To the contrary, closer examination of some art works reveals that in actuality, involvement by audience, assistants, volunteers and collaborators is complex and varied; differences depend upon how relationships are structured within the process of creating the work. For example, Judy Chicago's Dinner Party, an impressively elaborate and large scale installation of ceramic plates and needlework whose theme, the reclamation of women's history, won her a broad and populous audience. Certainly the scale of the work and its relationship to contemporary mass media make it a candidate for art as spectacle (as distinct from art describing "The Spectacle"). Are we to assume her audience, numbering in the hundreds of thousands, were passive voyeurs? Does the sheer size of the work make it impossible to have an intimate experience with it? Such evidence as reported audience reactions, letters to the artist, and active involvement of thousands who organized exhibitions of this artwork, seems to indicate that this spectacle inspired anything but passivity. In point of fact, there are several examples of contemporary artists (e.g. Christo, Judy Baca, Lynn Hershman, Mierle Ukeles, myself, among others) who assume attributes of spectacle while encouraging participation. Many of these works intend and seek out participation, and the dialogue thus created is part of their aesthetic language.
Many attributes we might associate with spectacle – dramatic, appealing to the senses, large scale, public – are in fact historically based in community processes.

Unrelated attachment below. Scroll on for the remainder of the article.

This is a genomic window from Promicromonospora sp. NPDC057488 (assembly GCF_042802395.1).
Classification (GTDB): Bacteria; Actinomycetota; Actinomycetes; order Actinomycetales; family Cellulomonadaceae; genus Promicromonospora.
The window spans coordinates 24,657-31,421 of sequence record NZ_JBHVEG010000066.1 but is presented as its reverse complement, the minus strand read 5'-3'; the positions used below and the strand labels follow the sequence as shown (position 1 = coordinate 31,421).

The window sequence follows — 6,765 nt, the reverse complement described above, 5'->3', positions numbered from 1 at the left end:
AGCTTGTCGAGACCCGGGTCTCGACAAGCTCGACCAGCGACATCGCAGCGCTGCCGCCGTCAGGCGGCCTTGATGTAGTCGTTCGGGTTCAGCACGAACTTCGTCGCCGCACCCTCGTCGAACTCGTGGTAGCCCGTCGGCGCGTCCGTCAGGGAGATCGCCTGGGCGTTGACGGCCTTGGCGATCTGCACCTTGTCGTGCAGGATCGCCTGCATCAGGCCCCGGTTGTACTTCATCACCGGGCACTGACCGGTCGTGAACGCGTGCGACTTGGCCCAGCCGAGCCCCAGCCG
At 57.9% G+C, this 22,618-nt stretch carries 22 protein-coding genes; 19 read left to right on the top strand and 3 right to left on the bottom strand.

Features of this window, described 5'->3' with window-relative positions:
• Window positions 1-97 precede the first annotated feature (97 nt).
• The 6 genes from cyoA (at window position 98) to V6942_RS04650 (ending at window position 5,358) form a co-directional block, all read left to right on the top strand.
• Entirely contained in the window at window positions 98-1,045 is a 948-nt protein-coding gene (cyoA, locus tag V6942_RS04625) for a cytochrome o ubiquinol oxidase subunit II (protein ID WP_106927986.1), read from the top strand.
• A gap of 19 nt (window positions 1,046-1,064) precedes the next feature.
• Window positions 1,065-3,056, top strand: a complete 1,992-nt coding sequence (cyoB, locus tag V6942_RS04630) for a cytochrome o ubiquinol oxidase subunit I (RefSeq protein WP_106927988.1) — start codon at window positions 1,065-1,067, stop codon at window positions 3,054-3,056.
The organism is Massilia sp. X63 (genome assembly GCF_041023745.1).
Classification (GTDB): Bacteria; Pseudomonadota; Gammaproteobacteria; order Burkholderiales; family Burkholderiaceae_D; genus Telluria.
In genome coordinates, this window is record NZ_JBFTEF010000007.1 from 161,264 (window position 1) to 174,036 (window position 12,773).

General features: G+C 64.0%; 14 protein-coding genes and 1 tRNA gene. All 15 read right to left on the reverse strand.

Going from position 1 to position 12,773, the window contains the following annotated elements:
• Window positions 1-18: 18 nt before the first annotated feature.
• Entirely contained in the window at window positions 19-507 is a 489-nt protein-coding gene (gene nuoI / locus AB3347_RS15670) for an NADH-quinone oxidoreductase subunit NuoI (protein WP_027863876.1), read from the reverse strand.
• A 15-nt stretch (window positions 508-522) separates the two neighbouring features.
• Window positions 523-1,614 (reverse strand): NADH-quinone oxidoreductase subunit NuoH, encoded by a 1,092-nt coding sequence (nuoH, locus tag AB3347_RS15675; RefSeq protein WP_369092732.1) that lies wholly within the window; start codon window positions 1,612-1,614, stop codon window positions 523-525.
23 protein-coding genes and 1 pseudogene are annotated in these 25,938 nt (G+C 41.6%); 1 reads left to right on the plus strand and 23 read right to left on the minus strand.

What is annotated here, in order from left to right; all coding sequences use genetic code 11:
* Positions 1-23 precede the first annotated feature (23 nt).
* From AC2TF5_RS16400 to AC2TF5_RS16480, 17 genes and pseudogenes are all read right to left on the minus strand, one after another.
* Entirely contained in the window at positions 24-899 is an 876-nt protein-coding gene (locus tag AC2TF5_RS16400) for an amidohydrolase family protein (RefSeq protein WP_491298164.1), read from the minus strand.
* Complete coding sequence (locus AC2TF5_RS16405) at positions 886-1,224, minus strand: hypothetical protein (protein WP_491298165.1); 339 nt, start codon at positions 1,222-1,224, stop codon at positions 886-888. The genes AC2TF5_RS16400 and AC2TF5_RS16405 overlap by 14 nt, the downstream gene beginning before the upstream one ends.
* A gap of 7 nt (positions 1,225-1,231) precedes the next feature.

Between 1885 and 1940, scores of large scale performances called pag-eants, spectacles, or community theater were produced by small towns, universities, labor unions, social and political clubs.(4) With hundreds in the cast and thousands in the audience, these performances took place, often outdoors (an annual event on May Day in Central Park featured hundreds of school girls in white), over extended times of up to several days. Extravagant in scale and profoundly participatory, even the "butcher, the bake, the candlestick maker", according to one account, were recruited to play figures in history, idealized representations of such concepts as "truth" or "justice", or even themselves. While a great many of these works were simplistic - such as the rather jovial re-enactment of the Salem witch trials - many were sophisticated and radical political strategies. For example, John Reed transplanted a silk-workers strike from Paterson, New Jersey into Madison Square Garden (1913) (5) in a successful attempt to evade a Manhattan-based news blackout. The Women's Peace Pageant (1913) featured a Greek-inspired extravaganza with chariots, horses, and hundreds of women and children in togas on the streets of Washington, D.C. protesting U.S. entry into World War 1 (6). Community theater artists seemed to believe (perhaps naively by current standards) that spectacle was but a form that could be used in the service of their values, in no way contradictory to ideals of participation.